The Supreme Court has consistently held that “exclusion of jurors opposed to capital punishment from the guilt trial [does] not deny the defendant a fair and impartial jury.” (People v. Fields (1983) 35 Cal.3d 329, 343, 197 Cal.Rptr. 803, 673 P.2d 680; People v. Thomas (1967) 65 Cal.2d 698, 706, 56 Cal.Rptr. 305, 423 P.2d 233; People v. Smith (1966) 63 Cal.2d 779, 789, 48 Cal.Rptr. 382, 409 P.2d 222; People v. Gilbert (1965) 63 Cal.2d 690, 711–712, 47 Cal.Rptr. 909, 408 P.2d 365.) While the general rule is usually stated relative to the capital defendant, this appeal deals with a noncapital defendant jointly tried with a capital defendant. There is but one case in California which addresses this particular issue. People v. Lara (1967) 67 Cal.2d 365, 62 Cal.Rptr. 586, 432 P.2d 202, dealt with two codefendants similarly situated to those in the instant case; a capital and noncapital defendant jointly tried. There, the Supreme Court held that the noncapital defendant's right to a trial by an impartial jury was not violated by his being jointly tried with the capital defendant. (Id., at pp. 393–395, 62 Cal.Rptr. 582, 432 P.2d 202.)
Appellant contends that the Lara holding should be limited in application to its factual situation. There, the denial of severance was upheld when the noncapital defendant alleged prejudice stemming from the trial court's refusal to equalize the number of peremptory challenges available to each codefendant. Such a distinction is untenable as we read Lara to stand for the more general and basic idea that it is not prejudicial for a noncapital codefendant to be tried by a jury which is not hostile to the death penalty.
The correctness of the trial court's denial of severance is further supported by the United States Supreme Court's decision in Lockhart v. McCree (1986) ––– U.S. ––––, ––––, 106 S.Ct. 1758, 1770, 90 L.Ed.2d 137. Appellant cites Grigsby v. Mabry (8th Cir.1985) 758 F.2d 226, to prove the existence of inherent unfairness in the exclusion of absolute death penalty opponents from the guilt phase of a trial. The circuit court found the death penalty opponents to be a “distinctive group” (id., at p. 231) which, when systematically excluded from juries, violates the cross-sectional requirement of the Sixth Amendment and is more “conviction prone than a normal criminal jury.” (Id., at p. 237.)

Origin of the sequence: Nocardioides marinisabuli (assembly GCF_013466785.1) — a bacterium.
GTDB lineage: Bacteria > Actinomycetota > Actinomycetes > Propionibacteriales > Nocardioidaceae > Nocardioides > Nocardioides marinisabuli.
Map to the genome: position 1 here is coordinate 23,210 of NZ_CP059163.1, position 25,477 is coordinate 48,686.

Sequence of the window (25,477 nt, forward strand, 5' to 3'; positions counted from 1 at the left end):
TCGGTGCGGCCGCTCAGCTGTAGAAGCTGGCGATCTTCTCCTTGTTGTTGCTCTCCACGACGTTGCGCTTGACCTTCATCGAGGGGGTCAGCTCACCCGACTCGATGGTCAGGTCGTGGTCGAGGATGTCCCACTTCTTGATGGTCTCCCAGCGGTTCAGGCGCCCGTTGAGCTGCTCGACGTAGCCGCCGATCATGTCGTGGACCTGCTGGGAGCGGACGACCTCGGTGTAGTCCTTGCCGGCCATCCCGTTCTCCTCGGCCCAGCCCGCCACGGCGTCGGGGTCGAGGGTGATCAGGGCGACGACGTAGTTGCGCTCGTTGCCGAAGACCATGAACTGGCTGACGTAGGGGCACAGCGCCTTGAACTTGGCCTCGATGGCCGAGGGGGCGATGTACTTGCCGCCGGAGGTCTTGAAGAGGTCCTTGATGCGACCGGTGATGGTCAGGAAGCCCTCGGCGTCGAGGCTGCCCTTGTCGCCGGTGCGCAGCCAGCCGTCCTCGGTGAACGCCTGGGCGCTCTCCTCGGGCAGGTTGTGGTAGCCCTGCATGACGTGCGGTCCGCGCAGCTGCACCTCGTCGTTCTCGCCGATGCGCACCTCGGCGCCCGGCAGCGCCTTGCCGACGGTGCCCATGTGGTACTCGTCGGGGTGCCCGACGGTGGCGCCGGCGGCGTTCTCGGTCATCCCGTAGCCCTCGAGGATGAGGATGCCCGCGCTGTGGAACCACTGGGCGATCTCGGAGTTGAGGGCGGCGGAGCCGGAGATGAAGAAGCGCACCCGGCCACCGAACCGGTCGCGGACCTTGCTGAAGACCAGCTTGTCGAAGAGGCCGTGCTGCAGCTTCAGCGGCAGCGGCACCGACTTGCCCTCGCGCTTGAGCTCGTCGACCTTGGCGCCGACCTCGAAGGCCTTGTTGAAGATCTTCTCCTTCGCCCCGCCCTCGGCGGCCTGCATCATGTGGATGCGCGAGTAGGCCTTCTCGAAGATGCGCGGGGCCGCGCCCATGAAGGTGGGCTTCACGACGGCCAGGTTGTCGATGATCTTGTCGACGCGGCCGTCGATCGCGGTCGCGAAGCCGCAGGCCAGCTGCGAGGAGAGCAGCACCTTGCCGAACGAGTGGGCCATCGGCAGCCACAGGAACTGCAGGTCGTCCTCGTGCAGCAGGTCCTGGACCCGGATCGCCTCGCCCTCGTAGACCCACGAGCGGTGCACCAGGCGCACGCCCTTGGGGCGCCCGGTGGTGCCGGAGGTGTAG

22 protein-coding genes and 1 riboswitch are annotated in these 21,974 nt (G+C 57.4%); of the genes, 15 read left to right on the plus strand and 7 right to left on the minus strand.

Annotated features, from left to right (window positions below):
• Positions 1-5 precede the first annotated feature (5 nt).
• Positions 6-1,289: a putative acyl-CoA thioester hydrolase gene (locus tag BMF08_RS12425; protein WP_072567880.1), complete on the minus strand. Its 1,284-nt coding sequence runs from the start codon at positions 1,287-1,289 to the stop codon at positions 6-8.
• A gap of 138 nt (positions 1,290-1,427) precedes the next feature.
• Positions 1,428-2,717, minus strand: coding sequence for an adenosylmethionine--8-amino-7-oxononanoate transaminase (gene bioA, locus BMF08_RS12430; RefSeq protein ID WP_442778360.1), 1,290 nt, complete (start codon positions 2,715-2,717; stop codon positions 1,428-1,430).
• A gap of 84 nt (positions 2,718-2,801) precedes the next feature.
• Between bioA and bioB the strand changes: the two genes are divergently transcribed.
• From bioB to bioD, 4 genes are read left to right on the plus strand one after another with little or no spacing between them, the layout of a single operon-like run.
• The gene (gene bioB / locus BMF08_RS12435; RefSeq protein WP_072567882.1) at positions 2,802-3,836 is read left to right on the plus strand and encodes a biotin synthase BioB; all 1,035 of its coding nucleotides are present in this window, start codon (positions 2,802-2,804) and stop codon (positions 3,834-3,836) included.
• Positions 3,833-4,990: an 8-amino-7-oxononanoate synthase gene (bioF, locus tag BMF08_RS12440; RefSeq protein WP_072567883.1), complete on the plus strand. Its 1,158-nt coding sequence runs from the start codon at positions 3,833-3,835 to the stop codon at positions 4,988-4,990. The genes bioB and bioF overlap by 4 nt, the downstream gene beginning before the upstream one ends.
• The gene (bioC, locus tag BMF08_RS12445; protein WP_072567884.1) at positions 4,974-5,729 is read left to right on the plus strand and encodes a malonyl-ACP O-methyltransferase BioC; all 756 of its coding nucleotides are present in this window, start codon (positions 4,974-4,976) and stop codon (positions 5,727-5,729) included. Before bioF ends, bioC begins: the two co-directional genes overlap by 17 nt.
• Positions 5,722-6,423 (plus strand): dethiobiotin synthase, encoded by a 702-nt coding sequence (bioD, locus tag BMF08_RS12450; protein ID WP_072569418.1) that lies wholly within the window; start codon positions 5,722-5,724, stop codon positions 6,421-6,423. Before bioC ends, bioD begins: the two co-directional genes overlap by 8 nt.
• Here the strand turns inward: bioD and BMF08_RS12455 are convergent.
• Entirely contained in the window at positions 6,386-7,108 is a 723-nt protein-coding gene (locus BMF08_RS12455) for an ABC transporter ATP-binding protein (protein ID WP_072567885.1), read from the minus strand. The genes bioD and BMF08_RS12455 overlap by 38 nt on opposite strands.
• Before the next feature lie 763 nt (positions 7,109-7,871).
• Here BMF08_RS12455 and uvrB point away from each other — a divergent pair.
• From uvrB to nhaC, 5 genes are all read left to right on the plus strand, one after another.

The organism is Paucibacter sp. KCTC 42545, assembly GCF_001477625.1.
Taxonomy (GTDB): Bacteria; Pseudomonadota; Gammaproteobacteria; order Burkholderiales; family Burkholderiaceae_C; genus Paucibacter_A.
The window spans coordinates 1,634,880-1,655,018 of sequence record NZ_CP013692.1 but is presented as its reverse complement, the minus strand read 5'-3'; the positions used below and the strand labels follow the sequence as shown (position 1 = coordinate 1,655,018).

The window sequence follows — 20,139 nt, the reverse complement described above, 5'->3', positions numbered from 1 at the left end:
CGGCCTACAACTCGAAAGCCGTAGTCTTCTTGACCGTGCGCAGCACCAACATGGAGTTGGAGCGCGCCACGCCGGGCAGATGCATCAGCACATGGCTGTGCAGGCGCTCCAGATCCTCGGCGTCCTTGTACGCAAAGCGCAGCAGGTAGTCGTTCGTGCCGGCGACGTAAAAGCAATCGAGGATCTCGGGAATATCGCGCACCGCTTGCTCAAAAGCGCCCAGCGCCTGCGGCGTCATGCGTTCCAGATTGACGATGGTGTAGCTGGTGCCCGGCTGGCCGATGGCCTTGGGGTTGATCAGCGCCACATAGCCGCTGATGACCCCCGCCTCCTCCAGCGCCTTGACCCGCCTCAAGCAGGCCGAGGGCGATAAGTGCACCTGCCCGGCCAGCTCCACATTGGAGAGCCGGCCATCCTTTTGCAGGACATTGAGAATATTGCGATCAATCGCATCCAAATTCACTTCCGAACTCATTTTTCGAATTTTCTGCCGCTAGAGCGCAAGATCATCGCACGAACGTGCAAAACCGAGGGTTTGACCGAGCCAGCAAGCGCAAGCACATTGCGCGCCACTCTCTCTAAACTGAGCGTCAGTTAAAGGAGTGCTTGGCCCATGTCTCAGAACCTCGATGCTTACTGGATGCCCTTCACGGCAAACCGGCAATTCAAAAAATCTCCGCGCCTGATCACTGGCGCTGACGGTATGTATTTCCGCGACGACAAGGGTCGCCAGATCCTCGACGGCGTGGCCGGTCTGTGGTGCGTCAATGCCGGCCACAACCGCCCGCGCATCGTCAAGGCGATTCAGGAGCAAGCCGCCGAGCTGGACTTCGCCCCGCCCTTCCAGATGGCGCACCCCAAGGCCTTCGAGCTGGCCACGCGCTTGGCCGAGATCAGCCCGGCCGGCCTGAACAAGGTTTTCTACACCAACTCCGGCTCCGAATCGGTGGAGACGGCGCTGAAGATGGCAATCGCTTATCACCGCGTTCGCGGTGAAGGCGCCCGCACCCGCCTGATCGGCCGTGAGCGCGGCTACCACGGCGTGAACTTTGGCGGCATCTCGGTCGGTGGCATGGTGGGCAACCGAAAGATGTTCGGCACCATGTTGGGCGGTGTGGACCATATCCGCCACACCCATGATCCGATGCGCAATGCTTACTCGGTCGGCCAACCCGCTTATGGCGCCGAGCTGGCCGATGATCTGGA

Reversing Grigsby in McCree, the United States Supreme Court held that “death-qualification” of a jury violates neither the fair cross-section requirement of the Sixth Amendment (Lockhart v. McCree, supra, at p. ––––, 106 S.Ct. at pp. 1765–66) nor the constitutional right to an impartial jury. (Id., at p. ––––, 106 S.Ct. at pp. 1766–67.) The court found that a group which shares attitudes on the imposition of the death penalty is not a “distinctive group” whose systematic exclusion from juries violates the Sixth Amendment. The “distinctive group” designation is more properly used relative to groups like women, blacks and Mexican-Americans. (Id., at p. ––––, 106 S.Ct. at p. 1765.) Additionally, the court felt the circuit court had improperly relied on insufficient evidence in determining that death penalty opponents constitute a group “more conviction prone.” (Ibid.)